Most European immigrants entered Brazil for the state of São Paulo, Rio de Janeiro and Minas Gerais. Rio de Janeiro and Minas Gerais received most of the Portuguese settlers since the 16th century. São Paulo received most of the Italians and other immigrants in the late 19th and early 20th centuries. However, the impact of the European immigration was larger in Southern Brazil. This region received a smaller number of immigrants, but since it had a low population, the arrival of the Europeans was greater to its demography. Pernambuco was also an important place to the arrival of Portuguese immigrants. In the rest of Brazil, most Europeans and their descendants arrived from other states and had a smaller impact in the population's ethnicity.


Many Brazilians are full or partly of Portuguese ancestry. They started arriving in 1500, the immigration grew in the 18th century and the boom occurred in the late 19th and early 20th centuries.


Spaniards came in large numbers to Brazil, starting in the late 19th century. Most of them were attracted to work in the coffee plantations in the State of São Paulo. Today, there is an estimated 15 million Brazilians of direct Spanish descent .


Italians started arriving in Brazil in 1875. First they settled in rural communities across Southern Brazil. In the early 20th century, they mostly settled in the coffee plantations in the Southeast. 25 million Brazilians are of Italian origin, the largest numbers outside of Italy itself.


The first Germans arrived in Brazil in 1824. They were the first non-Portuguese immigrants to settle in the country. Most of them established themselves in rural communities across Southern Brazil, such as São Leopoldo, Novo Hamburgo, Blumenau and Pomerode. In states of the south, such as Santa Catarina and Rio Grande do Sul, they may represent as much as 35% of the population.


Poles came in significant numbers to Brazil after 1870. Most of them settled in the State of Paraná, working as small farmers.


Ukrainians came to Brazil primary between 1895 and the Second World War, settling mostly in Parana (state) and working as small farmers. They currently number approximately 400,000.


Besides the Europeans, many Brazilians descend from Caucasoid Arabs, mostly Syrians and Lebanese people. The Arab Brazilian population is estimated at about 10 million people. The Lebanese population in Brazil is about 7 million people while Lebanon has a population of over 4 million people.


The history of the Jews in Brazil is relatively long and complex as it stretches over many centuries. Jews settled early in Brazil, especially when it was under Dutch rule, setting up the first synagogue in the Americas, in Recife as early as 1636. Nowadays Brazil has 295 thousand Jews, most of them are Ashkenazi Jews, descendants of immigrants from Germany, Poland, Russia and Ukraine.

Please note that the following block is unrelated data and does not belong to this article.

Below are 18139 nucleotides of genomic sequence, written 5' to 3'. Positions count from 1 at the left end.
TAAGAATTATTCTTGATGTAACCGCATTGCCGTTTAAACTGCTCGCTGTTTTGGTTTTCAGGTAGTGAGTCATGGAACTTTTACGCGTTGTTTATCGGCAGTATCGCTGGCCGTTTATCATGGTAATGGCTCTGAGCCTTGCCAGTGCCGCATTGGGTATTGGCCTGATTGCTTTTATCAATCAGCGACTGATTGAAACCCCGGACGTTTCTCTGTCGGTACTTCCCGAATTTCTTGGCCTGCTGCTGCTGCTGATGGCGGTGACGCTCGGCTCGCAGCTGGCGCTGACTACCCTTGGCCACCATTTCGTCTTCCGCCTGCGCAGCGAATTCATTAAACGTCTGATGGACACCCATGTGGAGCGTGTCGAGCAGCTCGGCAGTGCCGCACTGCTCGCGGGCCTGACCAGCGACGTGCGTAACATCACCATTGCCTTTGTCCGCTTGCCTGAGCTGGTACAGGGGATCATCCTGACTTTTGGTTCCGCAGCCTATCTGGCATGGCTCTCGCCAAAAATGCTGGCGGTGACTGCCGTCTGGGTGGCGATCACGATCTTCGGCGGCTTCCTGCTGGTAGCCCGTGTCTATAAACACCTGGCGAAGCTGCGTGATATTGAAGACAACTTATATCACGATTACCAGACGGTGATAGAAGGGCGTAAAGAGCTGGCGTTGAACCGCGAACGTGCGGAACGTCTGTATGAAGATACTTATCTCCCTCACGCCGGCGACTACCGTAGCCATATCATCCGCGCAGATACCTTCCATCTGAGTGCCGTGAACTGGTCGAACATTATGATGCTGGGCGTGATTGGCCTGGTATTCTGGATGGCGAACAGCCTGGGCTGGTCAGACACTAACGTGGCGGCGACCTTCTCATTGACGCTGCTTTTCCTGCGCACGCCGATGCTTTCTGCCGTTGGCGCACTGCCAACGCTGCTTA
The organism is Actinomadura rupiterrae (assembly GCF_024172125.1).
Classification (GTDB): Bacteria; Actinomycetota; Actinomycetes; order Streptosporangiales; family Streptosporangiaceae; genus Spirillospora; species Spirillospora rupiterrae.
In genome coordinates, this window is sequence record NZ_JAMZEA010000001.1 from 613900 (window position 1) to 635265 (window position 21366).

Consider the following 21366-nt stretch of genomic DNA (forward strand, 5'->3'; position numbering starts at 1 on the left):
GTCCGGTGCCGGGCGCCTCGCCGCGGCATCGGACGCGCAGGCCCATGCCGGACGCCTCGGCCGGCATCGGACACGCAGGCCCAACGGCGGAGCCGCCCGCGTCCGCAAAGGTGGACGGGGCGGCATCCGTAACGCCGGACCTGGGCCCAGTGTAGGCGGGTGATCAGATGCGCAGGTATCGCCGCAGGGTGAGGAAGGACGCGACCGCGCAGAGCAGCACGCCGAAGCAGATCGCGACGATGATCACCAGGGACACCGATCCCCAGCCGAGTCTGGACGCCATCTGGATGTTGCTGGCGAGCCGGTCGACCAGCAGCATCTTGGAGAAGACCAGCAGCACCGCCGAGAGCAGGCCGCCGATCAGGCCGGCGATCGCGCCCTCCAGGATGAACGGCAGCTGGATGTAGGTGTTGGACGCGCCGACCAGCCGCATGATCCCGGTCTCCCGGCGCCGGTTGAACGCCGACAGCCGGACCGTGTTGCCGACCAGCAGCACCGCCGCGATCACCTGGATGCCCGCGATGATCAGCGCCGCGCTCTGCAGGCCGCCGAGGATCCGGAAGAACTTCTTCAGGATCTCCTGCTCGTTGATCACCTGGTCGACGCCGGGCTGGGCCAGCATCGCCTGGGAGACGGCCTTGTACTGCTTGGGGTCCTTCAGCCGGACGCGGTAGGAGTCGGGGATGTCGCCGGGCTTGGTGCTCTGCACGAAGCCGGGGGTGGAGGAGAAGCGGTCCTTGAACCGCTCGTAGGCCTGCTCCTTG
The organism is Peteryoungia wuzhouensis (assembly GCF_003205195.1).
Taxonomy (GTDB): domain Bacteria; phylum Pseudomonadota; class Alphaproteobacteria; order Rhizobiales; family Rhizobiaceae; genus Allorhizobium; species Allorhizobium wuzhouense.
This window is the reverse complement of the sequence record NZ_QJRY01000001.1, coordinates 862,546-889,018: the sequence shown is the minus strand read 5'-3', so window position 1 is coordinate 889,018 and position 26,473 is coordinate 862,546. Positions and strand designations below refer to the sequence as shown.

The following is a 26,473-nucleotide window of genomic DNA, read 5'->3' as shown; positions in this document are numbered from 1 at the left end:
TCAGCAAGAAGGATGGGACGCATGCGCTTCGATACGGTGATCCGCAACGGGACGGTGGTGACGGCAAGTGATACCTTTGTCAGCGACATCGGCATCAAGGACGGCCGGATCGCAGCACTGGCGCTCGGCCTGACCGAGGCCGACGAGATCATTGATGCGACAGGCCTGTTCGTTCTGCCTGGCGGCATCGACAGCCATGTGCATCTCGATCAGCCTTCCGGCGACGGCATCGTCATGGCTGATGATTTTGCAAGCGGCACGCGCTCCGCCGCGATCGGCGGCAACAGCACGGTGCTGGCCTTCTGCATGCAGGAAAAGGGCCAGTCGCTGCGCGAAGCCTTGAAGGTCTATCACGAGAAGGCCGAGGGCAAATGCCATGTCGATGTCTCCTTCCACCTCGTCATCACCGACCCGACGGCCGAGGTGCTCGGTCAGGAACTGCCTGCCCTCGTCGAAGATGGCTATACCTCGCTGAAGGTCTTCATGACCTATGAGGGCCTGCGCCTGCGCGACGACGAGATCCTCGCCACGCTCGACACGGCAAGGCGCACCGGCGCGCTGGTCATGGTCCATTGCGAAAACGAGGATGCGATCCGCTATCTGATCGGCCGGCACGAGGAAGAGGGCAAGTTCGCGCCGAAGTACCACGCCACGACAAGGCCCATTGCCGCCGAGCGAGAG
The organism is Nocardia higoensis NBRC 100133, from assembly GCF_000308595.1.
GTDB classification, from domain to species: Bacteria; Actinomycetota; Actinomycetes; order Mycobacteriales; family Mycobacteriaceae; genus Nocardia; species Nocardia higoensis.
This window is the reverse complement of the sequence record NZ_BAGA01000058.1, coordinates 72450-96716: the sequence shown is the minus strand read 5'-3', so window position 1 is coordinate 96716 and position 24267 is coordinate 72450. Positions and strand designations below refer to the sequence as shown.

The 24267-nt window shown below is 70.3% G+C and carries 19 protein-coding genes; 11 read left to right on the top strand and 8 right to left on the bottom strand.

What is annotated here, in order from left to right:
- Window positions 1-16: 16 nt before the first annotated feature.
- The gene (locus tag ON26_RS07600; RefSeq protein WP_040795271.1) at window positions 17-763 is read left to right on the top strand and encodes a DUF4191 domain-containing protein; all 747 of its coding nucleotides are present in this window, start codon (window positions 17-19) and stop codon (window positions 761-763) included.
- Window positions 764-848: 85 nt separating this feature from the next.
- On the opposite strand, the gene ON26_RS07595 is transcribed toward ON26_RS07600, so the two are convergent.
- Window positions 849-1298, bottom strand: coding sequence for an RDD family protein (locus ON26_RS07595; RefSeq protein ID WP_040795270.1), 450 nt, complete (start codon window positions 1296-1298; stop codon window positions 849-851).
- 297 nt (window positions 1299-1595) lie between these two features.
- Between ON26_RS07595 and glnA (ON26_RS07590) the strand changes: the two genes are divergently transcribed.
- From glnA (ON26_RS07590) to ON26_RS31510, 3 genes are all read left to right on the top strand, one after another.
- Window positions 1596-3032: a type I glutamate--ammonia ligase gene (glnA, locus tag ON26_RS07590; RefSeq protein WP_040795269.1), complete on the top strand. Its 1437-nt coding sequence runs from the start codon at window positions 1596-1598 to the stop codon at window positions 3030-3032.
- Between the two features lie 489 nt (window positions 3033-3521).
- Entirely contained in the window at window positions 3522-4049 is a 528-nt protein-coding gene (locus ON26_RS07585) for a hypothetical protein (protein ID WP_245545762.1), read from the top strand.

By Brazilian states

The Brazilian states with the highest percentages of Whites are the three located in the South of the country: Santa Catarina, Rio Grande do Sul and Paraná. These states, along with São Paulo, were settled mainly by German, Italian and Portuguese immigrants. The other states in the list are those whose population is mainly of Portuguese ancestry.

The Brazilian states with the lowest percentages of Whites are those located in the North and Northeast regions of Brazil. Both had a stronger African and Amerindian influence to the population's ethnic composition.

Source: IBGE 2000

By Population

By cities and towns

In a list of the 144 Brazilian towns with the highest percentages of White people, all the cities were located in two states: Rio Grande do Sul or Santa Catarina. Another fact is that all these towns are settled predominantly by Brazilians of German and Italian descent. It is important to note that, in the late 19th century, many German and Italian immigrants created small communties across Southern Brazil. These communities were settled, in many cases, exclusivily by European immigrants and their descendants.

The Brazilian towns with the largest percentages of Whites are:

The Brazilian towns with the lowest percentages of Whites are located in Northern and Northeastern Brazil. Some of the towns are Indian reservations, others are Quilombos (rural areas settled by descendants of escaped African slaves).